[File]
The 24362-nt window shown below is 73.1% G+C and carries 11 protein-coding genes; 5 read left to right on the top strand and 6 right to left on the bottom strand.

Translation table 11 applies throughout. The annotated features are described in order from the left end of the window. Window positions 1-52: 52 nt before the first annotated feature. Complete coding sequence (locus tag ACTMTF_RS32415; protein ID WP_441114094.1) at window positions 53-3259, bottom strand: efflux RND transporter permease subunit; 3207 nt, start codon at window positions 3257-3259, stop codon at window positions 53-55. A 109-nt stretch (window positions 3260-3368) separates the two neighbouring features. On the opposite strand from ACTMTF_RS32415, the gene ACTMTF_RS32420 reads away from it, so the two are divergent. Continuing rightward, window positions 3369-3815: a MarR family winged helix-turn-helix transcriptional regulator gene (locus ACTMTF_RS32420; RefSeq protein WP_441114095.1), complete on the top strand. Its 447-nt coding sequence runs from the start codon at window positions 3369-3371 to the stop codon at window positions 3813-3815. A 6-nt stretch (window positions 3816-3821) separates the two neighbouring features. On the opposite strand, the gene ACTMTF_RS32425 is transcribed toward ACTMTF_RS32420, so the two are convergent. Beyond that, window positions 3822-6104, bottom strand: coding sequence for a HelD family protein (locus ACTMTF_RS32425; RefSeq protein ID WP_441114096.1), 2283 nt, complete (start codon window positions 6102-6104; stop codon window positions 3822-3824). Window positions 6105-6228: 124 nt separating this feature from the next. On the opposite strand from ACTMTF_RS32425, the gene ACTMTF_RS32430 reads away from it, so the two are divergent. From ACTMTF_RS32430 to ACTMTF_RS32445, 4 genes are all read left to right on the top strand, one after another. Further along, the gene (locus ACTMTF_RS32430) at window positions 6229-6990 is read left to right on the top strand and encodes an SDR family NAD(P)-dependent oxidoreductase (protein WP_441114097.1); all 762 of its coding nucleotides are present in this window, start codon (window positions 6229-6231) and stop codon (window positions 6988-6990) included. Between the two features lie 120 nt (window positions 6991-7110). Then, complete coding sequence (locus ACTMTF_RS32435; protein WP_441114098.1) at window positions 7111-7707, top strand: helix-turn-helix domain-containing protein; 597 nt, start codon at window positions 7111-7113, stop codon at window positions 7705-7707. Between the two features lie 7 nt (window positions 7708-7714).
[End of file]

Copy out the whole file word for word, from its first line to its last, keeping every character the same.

The 24362-nt window shown below is 73.1% G+C and carries 11 protein-coding genes; 5 read left to right on the top strand and 6 right to left on the bottom strand.

Translation table 11 applies throughout. The annotated features are described in order from the left end of the window. Window positions 1-52: 52 nt before the first annotated feature. Complete coding sequence (locus tag ACTMTF_RS32415; protein ID WP_441114094.1) at window positions 53-3259, bottom strand: efflux RND transporter permease subunit; 3207 nt, start codon at window positions 3257-3259, stop codon at window positions 53-55. A 109-nt stretch (window positions 3260-3368) separates the two neighbouring features. On the opposite strand from ACTMTF_RS32415, the gene ACTMTF_RS32420 reads away from it, so the two are divergent. Continuing rightward, window positions 3369-3815: a MarR family winged helix-turn-helix transcriptional regulator gene (locus ACTMTF_RS32420; RefSeq protein WP_441114095.1), complete on the top strand. Its 447-nt coding sequence runs from the start codon at window positions 3369-3371 to the stop codon at window positions 3813-3815. A 6-nt stretch (window positions 3816-3821) separates the two neighbouring features. On the opposite strand, the gene ACTMTF_RS32425 is transcribed toward ACTMTF_RS32420, so the two are convergent. Beyond that, window positions 3822-6104, bottom strand: coding sequence for a HelD family protein (locus ACTMTF_RS32425; RefSeq protein ID WP_441114096.1), 2283 nt, complete (start codon window positions 6102-6104; stop codon window positions 3822-3824). Window positions 6105-6228: 124 nt separating this feature from the next. On the opposite strand from ACTMTF_RS32425, the gene ACTMTF_RS32430 reads away from it, so the two are divergent. From ACTMTF_RS32430 to ACTMTF_RS32445, 4 genes are all read left to right on the top strand, one after another. Further along, the gene (locus ACTMTF_RS32430) at window positions 6229-6990 is read left to right on the top strand and encodes an SDR family NAD(P)-dependent oxidoreductase (protein WP_441114097.1); all 762 of its coding nucleotides are present in this window, start codon (window positions 6229-6231) and stop codon (window positions 6988-6990) included. Between the two features lie 120 nt (window positions 6991-7110). Then, complete coding sequence (locus ACTMTF_RS32435; protein WP_441114098.1) at window positions 7111-7707, top strand: helix-turn-helix domain-containing protein; 597 nt, start codon at window positions 7111-7113, stop codon at window positions 7705-7707. Between the two features lie 7 nt (window positions 7708-7714).